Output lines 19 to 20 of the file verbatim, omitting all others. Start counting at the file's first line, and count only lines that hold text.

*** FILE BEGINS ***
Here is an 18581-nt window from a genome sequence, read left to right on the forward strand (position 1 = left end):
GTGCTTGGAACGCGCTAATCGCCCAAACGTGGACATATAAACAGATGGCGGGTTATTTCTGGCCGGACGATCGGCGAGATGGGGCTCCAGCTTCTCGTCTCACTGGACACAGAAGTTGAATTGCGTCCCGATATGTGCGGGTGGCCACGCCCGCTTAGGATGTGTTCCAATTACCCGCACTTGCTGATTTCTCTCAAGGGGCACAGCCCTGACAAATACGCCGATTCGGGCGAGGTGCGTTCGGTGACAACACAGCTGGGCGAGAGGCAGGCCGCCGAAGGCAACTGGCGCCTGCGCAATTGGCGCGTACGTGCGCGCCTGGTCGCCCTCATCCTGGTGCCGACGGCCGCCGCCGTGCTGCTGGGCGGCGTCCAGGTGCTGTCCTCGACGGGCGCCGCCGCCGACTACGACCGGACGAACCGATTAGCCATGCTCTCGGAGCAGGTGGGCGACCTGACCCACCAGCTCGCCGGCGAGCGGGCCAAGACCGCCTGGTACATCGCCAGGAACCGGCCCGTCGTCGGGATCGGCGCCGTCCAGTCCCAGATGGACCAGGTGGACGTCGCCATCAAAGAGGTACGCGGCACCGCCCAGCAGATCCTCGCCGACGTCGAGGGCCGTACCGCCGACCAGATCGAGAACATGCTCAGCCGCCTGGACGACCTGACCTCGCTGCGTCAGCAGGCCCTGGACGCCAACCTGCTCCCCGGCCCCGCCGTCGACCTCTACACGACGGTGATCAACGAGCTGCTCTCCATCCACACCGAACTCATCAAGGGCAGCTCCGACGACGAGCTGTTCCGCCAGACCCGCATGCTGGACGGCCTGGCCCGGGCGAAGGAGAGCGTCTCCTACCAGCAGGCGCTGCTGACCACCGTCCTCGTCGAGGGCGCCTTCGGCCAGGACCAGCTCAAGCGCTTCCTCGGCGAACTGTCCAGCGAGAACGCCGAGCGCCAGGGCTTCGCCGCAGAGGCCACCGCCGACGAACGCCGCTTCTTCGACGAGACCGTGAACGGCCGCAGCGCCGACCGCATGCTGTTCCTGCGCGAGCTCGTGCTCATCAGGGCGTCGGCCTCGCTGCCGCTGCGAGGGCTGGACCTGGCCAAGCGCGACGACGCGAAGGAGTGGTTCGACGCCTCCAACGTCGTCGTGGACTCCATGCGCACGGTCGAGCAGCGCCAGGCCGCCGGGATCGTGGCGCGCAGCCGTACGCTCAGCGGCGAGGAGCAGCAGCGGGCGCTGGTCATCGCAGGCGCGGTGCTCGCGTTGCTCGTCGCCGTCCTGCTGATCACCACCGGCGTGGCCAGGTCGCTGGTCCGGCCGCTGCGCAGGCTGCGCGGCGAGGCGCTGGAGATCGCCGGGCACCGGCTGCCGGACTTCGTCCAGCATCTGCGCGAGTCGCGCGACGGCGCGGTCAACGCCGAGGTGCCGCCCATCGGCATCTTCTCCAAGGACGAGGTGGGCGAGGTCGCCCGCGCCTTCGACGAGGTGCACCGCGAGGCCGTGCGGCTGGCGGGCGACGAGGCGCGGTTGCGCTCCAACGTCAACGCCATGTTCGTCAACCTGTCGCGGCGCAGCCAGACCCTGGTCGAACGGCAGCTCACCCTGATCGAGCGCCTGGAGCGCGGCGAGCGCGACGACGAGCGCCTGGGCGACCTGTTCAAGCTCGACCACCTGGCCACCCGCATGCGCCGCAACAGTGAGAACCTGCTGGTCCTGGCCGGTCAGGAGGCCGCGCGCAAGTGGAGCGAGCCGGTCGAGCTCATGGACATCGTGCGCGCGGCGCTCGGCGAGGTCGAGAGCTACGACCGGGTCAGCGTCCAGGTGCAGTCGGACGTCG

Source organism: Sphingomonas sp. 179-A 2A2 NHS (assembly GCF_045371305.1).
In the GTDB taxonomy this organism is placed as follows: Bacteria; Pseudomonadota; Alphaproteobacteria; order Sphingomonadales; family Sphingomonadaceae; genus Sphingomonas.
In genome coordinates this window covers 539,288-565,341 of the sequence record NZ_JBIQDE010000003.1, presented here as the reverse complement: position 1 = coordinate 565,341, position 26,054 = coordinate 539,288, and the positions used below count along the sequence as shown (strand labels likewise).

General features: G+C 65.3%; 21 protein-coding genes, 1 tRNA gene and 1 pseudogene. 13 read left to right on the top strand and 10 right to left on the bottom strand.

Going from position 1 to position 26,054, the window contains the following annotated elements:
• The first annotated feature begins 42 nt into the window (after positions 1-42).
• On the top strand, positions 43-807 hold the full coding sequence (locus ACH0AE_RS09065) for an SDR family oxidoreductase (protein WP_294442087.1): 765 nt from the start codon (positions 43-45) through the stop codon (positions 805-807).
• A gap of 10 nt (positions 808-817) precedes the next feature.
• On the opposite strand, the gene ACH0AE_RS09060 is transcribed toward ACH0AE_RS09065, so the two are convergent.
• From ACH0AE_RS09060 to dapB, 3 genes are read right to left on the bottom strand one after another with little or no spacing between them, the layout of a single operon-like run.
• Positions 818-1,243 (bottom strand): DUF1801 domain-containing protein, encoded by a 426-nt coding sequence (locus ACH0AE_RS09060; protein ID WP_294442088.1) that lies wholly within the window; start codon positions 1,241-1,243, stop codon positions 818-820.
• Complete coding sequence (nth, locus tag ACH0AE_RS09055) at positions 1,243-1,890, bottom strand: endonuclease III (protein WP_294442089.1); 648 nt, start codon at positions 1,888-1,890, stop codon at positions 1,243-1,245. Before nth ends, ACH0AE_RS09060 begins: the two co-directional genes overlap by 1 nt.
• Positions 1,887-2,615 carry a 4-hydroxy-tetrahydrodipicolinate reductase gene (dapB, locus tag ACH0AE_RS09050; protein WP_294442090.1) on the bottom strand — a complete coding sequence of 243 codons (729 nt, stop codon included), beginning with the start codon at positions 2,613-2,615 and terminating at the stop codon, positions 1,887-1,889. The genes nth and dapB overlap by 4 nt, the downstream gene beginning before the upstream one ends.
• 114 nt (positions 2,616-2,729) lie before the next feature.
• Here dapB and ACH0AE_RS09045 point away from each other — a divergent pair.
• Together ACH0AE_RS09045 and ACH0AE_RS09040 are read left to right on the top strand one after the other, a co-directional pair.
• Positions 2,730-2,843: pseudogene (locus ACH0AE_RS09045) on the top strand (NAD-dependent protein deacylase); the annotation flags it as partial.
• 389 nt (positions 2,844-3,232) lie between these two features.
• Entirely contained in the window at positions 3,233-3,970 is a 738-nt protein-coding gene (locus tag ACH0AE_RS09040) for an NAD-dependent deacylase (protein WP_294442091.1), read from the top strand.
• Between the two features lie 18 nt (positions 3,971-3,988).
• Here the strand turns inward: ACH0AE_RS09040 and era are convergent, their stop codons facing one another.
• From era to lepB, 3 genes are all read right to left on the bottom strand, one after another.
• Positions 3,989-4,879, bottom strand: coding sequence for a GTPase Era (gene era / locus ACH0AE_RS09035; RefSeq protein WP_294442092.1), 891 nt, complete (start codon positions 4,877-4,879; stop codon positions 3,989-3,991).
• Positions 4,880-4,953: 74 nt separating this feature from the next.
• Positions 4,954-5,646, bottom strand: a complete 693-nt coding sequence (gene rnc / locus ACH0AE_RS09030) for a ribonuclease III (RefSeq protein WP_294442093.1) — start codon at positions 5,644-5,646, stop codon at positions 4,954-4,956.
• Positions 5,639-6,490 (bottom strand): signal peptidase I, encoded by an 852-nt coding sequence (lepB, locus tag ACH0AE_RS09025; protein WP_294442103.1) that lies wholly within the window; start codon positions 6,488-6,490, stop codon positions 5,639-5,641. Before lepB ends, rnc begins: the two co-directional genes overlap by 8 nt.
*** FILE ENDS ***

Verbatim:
• Positions 2,730-2,843: pseudogene (locus ACH0AE_RS09045) on the top strand (NAD-dependent protein deacylase); the annotation flags it as partial.
• 389 nt (positions 2,844-3,232) lie between these two features.